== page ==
In addition, on 1 July 2021 the new law on capital markets comes into force, which provides for a separate regime of professional secrecy at the capital markets (similar to those described in question “Key issues” (a) and (b) above). The capital market participant may share professional secrecy data with an outsourcer pursuant to the outsourcing agreement. That said, the law contains a little caveat saying that it may share such data provided the outsourcer is required under the law to protect the respective professional secrecy. It is not entirely clear whether such obligation under the capital markets law extends to the outsourcers, hence, it cannot be excluded that the capital market participant may need to seek additional consent from the client.


Illustrative Case Studies

A common case in the Ukrainian banking sector is the outsourcing of the provision of IT services to a shared service (a designated special purpose vehicle), which entails the transfer of data controlled and processed by a bank to the respective entity. Therefore, from a bank’s perspective, data protection and other regulatory requirements pertaining to the project are the key compliance aspects. Given this, data management schedules or separate agreements would make up a major contractual element of the transaction.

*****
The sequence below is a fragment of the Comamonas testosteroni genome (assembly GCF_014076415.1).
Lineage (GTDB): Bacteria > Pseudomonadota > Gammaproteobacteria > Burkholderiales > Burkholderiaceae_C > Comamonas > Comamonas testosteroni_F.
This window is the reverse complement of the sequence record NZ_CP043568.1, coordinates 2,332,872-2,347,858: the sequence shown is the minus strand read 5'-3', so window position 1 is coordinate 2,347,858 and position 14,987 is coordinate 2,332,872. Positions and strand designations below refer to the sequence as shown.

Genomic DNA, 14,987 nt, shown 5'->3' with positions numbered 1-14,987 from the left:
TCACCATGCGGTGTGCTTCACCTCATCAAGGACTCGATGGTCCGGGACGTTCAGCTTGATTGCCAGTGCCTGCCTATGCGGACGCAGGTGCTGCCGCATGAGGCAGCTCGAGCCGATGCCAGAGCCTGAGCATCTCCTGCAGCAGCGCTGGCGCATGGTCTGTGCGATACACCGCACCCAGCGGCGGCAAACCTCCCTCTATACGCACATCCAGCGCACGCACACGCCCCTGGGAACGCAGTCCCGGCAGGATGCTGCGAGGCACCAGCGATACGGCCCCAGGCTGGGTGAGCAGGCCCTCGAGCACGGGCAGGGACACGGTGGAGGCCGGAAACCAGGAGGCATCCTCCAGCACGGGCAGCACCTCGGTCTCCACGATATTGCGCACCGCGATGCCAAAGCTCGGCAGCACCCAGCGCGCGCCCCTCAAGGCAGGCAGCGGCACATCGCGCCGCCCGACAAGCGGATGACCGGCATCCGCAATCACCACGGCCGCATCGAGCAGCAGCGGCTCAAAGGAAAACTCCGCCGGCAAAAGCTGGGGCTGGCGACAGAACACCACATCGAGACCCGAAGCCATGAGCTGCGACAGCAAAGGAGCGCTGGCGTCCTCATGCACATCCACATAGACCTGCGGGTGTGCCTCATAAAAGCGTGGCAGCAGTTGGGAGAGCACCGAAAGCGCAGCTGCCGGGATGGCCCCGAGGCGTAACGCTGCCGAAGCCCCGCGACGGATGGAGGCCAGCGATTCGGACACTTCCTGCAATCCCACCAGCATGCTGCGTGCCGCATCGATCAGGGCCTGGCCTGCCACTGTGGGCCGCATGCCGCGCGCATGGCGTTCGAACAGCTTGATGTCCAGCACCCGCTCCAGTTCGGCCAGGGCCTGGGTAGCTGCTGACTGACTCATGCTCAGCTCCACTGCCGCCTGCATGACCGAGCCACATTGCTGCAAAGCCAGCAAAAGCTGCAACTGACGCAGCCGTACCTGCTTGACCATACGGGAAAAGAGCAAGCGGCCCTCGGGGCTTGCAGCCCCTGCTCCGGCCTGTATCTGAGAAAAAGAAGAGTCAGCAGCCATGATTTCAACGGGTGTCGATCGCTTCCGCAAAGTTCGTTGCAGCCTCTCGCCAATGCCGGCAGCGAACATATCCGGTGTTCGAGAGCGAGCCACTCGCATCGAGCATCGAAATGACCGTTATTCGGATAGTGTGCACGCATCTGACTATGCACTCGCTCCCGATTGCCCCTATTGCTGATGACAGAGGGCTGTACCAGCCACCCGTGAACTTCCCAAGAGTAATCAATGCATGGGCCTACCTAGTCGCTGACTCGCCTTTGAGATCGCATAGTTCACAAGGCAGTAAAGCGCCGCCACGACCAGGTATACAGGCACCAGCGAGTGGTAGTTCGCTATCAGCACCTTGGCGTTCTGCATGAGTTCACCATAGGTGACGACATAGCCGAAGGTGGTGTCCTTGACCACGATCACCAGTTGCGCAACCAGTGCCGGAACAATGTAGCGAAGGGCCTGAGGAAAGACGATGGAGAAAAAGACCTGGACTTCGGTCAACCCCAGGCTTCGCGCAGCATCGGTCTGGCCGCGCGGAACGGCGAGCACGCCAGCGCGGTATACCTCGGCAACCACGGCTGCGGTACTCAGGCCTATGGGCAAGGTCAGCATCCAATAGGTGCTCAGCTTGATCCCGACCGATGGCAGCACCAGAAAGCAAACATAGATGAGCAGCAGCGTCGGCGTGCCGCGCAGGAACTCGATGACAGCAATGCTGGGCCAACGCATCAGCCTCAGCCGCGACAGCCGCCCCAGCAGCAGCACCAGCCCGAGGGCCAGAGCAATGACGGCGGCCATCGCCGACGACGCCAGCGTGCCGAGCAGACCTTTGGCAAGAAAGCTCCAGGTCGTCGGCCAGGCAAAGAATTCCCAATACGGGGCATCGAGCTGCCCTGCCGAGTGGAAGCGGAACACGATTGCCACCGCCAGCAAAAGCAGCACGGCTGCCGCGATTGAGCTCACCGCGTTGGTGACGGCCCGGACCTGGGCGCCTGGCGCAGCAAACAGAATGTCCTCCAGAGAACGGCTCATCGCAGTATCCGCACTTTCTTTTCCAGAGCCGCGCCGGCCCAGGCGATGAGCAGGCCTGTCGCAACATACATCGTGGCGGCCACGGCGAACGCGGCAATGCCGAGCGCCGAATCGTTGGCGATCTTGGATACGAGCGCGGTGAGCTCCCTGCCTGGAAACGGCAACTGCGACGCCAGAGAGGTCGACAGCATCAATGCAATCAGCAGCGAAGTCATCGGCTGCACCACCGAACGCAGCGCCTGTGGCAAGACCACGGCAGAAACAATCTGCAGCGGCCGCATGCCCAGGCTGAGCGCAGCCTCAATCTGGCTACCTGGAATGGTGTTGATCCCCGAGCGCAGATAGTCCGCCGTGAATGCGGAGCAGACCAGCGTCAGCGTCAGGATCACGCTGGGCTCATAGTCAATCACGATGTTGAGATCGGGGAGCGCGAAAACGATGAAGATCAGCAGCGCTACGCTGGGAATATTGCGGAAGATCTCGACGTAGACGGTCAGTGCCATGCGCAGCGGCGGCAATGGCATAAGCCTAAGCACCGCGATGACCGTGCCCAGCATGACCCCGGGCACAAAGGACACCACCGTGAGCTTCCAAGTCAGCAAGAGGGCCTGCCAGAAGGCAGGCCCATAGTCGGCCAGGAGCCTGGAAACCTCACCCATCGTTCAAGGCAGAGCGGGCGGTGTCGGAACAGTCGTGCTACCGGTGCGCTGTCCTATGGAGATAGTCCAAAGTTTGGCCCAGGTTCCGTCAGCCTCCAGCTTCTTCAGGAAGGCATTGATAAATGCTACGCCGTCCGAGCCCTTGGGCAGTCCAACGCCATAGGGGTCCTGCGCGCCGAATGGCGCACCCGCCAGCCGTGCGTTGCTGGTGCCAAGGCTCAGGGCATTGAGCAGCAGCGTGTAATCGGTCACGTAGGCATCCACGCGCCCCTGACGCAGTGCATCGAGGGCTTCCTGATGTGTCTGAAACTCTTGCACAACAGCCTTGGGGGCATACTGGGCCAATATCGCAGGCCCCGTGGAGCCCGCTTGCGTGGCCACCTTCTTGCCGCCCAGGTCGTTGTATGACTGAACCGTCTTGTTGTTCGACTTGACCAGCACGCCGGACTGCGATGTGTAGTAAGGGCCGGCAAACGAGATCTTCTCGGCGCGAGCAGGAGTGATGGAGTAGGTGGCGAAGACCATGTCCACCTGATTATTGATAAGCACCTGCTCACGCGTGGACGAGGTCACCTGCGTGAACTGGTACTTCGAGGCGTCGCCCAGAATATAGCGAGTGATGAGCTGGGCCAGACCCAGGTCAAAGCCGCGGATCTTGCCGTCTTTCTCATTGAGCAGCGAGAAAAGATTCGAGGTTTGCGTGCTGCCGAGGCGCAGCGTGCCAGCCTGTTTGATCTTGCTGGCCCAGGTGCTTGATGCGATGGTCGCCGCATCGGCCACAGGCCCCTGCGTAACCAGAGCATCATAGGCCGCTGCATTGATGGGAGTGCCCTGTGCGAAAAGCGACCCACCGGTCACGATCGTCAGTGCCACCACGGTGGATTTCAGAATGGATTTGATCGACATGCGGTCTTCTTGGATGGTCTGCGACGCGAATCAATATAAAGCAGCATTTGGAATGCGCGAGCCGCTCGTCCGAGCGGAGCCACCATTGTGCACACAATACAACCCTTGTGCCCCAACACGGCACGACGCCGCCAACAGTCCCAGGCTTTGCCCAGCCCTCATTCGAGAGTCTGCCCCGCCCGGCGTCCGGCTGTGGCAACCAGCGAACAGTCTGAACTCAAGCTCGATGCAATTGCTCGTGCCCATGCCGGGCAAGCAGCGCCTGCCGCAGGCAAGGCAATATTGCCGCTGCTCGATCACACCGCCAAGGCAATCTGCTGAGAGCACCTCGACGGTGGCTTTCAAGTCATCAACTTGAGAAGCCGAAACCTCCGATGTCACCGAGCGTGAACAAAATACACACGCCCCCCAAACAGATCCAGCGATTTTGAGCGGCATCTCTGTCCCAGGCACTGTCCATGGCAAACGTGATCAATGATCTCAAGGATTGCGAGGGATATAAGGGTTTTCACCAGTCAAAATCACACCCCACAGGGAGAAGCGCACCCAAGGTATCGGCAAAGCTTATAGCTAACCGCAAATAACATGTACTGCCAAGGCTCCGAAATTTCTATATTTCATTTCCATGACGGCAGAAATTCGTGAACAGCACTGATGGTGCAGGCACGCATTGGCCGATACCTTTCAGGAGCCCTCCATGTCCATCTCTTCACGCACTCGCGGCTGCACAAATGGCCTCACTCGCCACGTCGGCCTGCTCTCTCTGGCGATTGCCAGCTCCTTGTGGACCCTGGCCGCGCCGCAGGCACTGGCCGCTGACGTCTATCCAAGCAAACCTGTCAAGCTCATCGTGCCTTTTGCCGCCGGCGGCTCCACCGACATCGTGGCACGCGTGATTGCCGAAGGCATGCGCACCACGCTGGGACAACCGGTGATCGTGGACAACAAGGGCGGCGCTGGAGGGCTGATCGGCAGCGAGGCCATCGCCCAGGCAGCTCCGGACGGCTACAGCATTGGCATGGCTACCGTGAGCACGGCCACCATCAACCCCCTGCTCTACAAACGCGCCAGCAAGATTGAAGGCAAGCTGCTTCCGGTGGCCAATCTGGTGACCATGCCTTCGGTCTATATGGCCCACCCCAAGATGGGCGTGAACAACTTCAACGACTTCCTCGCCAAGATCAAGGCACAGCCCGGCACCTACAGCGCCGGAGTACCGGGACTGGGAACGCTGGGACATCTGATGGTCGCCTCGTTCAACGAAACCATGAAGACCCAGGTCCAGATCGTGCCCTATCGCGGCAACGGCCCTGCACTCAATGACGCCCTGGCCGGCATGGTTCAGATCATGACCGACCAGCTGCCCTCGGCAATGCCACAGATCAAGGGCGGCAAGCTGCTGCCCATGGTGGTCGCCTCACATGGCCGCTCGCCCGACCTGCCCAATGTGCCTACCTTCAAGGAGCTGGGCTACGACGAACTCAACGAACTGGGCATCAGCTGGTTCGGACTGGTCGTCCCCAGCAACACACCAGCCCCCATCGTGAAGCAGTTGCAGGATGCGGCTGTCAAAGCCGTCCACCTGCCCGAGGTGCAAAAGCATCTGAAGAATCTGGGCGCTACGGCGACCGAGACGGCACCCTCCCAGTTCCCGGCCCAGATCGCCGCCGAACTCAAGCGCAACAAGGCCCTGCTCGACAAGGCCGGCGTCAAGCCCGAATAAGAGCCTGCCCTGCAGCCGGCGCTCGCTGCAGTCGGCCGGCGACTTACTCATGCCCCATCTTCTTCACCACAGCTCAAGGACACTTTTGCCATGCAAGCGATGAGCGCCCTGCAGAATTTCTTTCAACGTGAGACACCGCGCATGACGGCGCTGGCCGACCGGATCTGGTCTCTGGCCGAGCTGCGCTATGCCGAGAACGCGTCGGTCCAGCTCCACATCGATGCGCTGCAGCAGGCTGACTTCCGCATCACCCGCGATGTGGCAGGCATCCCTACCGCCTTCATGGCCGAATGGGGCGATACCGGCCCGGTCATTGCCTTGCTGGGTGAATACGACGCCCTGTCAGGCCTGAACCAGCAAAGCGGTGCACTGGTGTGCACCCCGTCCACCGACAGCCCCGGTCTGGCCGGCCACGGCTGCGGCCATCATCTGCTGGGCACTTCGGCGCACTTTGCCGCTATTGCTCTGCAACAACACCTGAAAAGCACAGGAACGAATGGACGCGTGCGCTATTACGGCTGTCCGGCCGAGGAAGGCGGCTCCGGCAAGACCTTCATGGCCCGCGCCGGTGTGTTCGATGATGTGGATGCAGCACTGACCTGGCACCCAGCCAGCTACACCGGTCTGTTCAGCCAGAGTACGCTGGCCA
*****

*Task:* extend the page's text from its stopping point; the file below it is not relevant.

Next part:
[1] Separate NBU requirements are applicable to a bank acting specifically in the capacity of an issuer and/or an acquirer of payment instruments.

[2] Moreover, under the applicable NBU regulation, a bank is required to carry out the processing and storage of banking transaction data on servers and/or other computer equipment that are physically located on the territory of Ukraine. In view of this, the processing of the data controlled by a bank in the outsourcer’s environment outside of Ukraine could technically be regarded as a breach of the above requirement.

[3] If, however, a customer was a financial institution owned or controlled by the state, depending on the position taken by the customer, the parties might not be able to set out the applicable penalties in a contract because the law sets them out.